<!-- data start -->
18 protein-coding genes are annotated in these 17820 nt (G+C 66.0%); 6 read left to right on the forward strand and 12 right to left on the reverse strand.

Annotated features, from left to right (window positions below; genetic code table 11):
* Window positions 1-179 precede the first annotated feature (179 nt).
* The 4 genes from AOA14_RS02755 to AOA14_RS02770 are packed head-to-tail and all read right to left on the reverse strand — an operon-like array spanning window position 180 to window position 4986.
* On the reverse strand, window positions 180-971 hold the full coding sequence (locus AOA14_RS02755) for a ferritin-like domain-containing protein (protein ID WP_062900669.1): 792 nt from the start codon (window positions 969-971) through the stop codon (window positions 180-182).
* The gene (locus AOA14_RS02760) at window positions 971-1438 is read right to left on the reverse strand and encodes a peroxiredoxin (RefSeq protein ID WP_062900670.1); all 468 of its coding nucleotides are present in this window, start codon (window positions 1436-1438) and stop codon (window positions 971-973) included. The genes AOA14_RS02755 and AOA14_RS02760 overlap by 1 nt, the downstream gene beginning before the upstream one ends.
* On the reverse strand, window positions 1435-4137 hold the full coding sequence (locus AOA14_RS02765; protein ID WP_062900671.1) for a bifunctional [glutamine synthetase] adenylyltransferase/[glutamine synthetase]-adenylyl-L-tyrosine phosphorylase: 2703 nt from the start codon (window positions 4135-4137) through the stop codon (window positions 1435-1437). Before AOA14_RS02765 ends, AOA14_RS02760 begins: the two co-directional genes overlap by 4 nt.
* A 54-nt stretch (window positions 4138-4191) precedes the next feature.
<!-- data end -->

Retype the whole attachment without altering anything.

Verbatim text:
18 protein-coding genes are annotated in these 17820 nt (G+C 66.0%); 6 read left to right on the forward strand and 12 right to left on the reverse strand.

Annotated features, from left to right (window positions below; genetic code table 11):
* Window positions 1-179 precede the first annotated feature (179 nt).
* The 4 genes from AOA14_RS02755 to AOA14_RS02770 are packed head-to-tail and all read right to left on the reverse strand — an operon-like array spanning window position 180 to window position 4986.
* On the reverse strand, window positions 180-971 hold the full coding sequence (locus AOA14_RS02755) for a ferritin-like domain-containing protein (protein ID WP_062900669.1): 792 nt from the start codon (window positions 969-971) through the stop codon (window positions 180-182).
* The gene (locus AOA14_RS02760) at window positions 971-1438 is read right to left on the reverse strand and encodes a peroxiredoxin (RefSeq protein ID WP_062900670.1); all 468 of its coding nucleotides are present in this window, start codon (window positions 1436-1438) and stop codon (window positions 971-973) included. The genes AOA14_RS02755 and AOA14_RS02760 overlap by 1 nt, the downstream gene beginning before the upstream one ends.
* On the reverse strand, window positions 1435-4137 hold the full coding sequence (locus AOA14_RS02765; protein ID WP_062900671.1) for a bifunctional [glutamine synthetase] adenylyltransferase/[glutamine synthetase]-adenylyl-L-tyrosine phosphorylase: 2703 nt from the start codon (window positions 4135-4137) through the stop codon (window positions 1435-1437). Before AOA14_RS02765 ends, AOA14_RS02760 begins: the two co-directional genes overlap by 4 nt.
* A 54-nt stretch (window positions 4138-4191) precedes the next feature.